A night with Jessie Reyez, a modern take on The Wizard of Oz and five other things to see, hear and do in Toronto this week
A night with Toronto’s next pop sensation
1The pop heiress to Justin Bieber and Shawn Mendes is Jessie Reyez, a 27-year-old from Toronto. It took 10 years of backup dancing, busking and bartending before she ended up on the charts, but last year she was at the top of Rolling Stone’s list of “artists you need to know right now,” and in March, she won a Juno for Breakthrough Musician of the Year. Her voice, which sounds like a cross between Amy Winehouse and Macy Gray, is an undeniable force. As a songwriter, Reyez has never shied away from sharing intimate details from her life with fans. Her 2017 single “Gatekeeper” chronicles the sexism she’s faced working in the industry, and her new EP, Being Human in Public, is as close to a confessional booth as an album can get, making her music feel both honest and authentic. Monday, December 3 and Tuesday, December 4. $48. The Danforth.
A modern take on The Wizard of Oz
2The Elgin’s annual pantomime is putting a Toronto twist on the classic Wizard of Oz, swapping out the traditional Kansas setting for Ossington Avenue. Instead of Judy Garland songs and ruby red slippers, expect pop music and high tops in this family-friendly musical, featuring a cast of TV and Broadway thespians, impressions, jokes and plenty of audience participation. To January 5. $27–$99. Elgin Theatre.
A dystopian theatre trilogy
3The Handmaid’s Tale brought dystopian feminist fiction into the mainstream. Now, Canadian playwright Susanna Fournier brings it to the theatre. The Empire trilogy, set in an alternate universe that shares our own imperial, patriarchal history, is a gothic-tinged take on sex and power struggles. Part one, The Philosopher’s Wife, takes over the Daniels Spectrum Aki Studio this month with a darkly humorous tale of a rationalist husband who tries to curb the wild canine impulses of his spouse. The second and third parts open next year. Tuesday, December 4 to Sunday, December 16. $35. Daniels Spectrum.
A human rights film festival
4Since 2012, JAYU’s Human Rights Film Festival has given filmmakers from around the world a platform to share stories of oppression and injustice. Highlights from this year’s bill of films includes TransMilitary, a documentary about transgender people banned from serving in the U.S. military; A Year of Hope, a film by Danish director Mikala Krogh about 20 children who survived horrific abuse in Manila; Charm City, which examines the aftermath of the Freddie Gray police shooting in Baltimore; and The Rescue List, which follows the child- trafficking crisis in Ghana. Friday, December 7 to Monday, December 10. $12–$20. Hot Docs Ted Rogers Cinema.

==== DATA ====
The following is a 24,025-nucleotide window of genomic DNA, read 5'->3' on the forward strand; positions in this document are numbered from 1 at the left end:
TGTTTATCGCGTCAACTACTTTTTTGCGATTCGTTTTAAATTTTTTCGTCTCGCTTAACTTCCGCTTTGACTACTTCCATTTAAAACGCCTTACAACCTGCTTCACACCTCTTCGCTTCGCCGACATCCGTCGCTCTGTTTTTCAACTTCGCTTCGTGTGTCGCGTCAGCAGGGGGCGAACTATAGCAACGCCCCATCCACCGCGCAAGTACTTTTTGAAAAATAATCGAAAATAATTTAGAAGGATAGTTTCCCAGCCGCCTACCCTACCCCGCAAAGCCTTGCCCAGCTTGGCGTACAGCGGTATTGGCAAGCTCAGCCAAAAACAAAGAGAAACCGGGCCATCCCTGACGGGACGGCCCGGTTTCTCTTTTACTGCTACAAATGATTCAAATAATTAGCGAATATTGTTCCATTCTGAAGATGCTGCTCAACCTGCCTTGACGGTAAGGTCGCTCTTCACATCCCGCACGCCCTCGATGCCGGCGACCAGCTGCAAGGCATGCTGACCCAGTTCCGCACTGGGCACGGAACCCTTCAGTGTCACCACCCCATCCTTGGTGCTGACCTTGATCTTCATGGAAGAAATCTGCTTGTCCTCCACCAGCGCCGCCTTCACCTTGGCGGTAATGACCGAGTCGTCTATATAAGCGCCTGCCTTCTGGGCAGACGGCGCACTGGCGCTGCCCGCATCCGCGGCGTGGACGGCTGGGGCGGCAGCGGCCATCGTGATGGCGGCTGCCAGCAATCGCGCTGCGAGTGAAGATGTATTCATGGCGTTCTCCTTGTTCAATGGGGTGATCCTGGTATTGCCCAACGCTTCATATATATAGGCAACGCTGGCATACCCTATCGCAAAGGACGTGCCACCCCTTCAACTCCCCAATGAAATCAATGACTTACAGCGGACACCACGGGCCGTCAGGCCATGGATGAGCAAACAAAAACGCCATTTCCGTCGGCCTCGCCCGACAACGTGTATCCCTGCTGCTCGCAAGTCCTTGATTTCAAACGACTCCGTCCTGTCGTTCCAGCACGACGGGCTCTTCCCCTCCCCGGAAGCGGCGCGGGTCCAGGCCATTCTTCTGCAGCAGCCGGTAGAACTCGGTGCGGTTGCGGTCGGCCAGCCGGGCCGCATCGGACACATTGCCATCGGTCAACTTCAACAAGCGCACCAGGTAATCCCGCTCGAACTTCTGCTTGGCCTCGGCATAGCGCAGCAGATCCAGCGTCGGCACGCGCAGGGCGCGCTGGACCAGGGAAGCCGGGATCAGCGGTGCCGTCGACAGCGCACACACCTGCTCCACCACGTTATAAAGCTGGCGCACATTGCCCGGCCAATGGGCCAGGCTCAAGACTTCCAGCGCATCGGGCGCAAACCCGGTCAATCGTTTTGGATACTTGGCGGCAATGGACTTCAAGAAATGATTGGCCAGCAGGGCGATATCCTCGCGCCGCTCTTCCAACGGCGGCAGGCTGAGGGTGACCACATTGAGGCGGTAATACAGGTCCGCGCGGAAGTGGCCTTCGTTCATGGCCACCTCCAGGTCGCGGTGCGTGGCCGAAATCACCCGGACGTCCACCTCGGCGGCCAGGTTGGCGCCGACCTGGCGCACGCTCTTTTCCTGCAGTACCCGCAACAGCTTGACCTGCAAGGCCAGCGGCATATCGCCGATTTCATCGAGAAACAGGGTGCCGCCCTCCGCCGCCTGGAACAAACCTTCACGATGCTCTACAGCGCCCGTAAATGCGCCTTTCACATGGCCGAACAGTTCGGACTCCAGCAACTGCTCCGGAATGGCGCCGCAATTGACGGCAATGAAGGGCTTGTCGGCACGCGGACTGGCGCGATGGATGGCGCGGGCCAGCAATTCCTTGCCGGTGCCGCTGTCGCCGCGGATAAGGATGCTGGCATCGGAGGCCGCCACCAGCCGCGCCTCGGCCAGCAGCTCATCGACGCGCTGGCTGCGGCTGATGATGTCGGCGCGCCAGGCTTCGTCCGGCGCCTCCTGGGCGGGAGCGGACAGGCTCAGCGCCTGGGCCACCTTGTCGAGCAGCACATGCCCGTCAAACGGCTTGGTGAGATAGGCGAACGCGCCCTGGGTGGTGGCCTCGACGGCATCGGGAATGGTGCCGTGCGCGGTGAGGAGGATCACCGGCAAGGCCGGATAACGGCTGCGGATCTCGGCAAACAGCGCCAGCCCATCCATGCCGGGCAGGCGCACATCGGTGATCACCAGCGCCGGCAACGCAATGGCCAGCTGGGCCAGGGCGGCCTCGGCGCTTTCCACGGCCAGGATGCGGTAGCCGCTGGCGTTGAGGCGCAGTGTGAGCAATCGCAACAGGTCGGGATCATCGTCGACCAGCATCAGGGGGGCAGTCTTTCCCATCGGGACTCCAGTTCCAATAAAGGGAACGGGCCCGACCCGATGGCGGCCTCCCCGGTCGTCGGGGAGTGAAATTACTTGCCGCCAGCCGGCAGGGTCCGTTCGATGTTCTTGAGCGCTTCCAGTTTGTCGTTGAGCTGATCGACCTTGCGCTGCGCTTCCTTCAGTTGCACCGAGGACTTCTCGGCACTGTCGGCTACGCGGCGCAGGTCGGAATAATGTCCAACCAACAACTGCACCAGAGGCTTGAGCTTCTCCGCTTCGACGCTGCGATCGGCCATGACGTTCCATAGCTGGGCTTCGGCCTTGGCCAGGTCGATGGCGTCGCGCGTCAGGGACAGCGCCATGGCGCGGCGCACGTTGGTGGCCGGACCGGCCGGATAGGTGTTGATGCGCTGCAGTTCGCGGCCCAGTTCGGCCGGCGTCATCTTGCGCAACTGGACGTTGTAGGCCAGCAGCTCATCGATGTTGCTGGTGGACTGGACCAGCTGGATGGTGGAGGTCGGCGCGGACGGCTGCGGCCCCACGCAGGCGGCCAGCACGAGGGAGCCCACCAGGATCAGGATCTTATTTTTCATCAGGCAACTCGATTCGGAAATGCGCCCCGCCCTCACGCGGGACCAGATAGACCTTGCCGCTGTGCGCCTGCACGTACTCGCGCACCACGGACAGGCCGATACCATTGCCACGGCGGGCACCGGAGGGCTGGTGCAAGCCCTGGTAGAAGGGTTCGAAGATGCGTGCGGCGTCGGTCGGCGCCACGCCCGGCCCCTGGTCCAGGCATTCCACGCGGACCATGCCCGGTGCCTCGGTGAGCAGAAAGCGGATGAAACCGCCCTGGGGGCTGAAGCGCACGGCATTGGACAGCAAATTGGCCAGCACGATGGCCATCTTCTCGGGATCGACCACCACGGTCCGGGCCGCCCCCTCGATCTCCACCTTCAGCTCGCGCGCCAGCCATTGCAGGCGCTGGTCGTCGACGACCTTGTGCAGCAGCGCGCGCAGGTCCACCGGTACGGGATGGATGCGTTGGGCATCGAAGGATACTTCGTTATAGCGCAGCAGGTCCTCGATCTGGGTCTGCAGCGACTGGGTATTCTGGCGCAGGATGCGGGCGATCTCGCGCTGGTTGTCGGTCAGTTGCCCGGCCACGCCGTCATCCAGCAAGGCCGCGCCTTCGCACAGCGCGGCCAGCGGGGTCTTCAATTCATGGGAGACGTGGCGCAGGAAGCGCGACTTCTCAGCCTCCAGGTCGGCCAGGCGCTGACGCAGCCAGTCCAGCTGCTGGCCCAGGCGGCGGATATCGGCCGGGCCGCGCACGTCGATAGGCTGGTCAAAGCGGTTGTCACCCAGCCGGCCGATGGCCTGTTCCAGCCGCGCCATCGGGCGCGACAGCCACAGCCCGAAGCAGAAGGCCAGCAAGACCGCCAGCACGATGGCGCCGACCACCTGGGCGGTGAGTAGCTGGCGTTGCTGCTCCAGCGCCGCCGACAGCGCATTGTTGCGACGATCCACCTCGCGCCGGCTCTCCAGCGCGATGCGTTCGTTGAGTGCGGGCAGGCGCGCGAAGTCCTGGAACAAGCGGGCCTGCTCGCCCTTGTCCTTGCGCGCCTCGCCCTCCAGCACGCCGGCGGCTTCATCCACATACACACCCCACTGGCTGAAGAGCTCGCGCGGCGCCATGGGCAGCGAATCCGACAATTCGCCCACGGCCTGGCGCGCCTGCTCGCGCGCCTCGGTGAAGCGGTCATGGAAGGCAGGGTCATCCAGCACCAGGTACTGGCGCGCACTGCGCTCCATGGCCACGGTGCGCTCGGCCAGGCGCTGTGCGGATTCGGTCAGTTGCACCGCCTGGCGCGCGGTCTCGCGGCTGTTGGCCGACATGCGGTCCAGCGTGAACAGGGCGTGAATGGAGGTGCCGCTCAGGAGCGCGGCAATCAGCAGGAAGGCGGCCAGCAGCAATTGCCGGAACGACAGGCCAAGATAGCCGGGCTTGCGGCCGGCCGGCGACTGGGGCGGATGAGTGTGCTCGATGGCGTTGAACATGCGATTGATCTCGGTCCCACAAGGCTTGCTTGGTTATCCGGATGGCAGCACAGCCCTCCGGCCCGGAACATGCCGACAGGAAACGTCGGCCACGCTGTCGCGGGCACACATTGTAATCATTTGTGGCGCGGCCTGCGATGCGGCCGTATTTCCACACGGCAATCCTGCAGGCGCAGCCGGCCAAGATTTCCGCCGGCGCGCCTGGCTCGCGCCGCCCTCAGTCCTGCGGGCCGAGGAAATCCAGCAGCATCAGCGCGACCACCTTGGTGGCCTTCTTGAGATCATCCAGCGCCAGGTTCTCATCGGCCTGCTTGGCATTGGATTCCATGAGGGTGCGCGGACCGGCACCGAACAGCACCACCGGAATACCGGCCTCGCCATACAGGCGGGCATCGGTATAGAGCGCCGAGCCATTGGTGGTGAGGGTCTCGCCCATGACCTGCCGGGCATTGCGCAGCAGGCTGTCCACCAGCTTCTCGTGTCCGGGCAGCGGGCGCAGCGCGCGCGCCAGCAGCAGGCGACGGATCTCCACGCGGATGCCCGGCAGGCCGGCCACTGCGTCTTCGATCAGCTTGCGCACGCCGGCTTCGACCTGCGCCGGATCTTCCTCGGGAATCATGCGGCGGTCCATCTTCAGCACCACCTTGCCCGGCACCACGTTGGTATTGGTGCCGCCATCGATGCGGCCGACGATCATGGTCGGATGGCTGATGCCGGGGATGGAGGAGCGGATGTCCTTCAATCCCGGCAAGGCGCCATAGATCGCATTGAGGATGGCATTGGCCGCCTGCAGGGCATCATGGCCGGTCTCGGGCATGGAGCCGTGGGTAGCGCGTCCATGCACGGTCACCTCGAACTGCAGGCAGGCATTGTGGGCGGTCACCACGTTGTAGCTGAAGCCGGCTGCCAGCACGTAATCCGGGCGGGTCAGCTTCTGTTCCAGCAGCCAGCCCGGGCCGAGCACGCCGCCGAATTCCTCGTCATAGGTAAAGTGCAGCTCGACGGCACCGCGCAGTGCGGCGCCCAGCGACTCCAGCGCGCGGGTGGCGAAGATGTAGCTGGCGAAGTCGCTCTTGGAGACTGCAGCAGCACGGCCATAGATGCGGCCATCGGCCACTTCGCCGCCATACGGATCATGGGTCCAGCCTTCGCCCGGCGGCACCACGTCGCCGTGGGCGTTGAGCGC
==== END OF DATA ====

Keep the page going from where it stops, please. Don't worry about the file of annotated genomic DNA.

The many sides of Peter Bjorn and John
5Swedish pop-rock group Peter Bjorn and John garnered international fame with the 2006 release of their catchy, whistle-filled hit, “Young Folks.” Ever since, they’ve taken a haphazard approach to their albums: 2009’s Living Thing fused hip-hop with African electronic funk, and 2011’s Gimme Some backtracked to melodic pop. For their new album, they’ve stripped back their sound. Contrary to the title, Darker Days is sprinkled with the type of upbeat, bright riffs that made the band famous, while the lyrics touch on the darkness of the human mind. The band’s upcoming show cycles through their many musical personas, but rest assured that the set list will still include a whistle-along. Tuesday, December 4. $23.50. Velvet Underground.
A belated Halloween party
6The Opera House is keeping the spooky spirit alive through the holiday season with Krampus Ball, an annual costume party with ghosts, ghouls, witches and a lot of dancing. The DJ lineup includes Toronto electronica artist Hot Lips, dark electro-pop spectacle Squid Lid, and the aptly-named Vicious Snowflake. The night also features prizes, a parade, a costume contest, and enough Yuletide shenanigans to make Jack Skellington proud. Friday, December 7. $29–$35. The Opera House.
A jazzy Christmas concert
7Legendary jazz artist Dianne Reeves put an R&B spin on holiday favourites in her beloved 2004 holiday album, Christmas Time is Here. For her holiday concert tour, she’ll take carolling to a whole new level with highlights from the album, plus other festive favourites. Tuesday, December 4. $67–$90. Toronto Centre for the Arts.
An earlier version of this story incorrectly stated that the Human Rights Film Festival was presented by Hot Docs.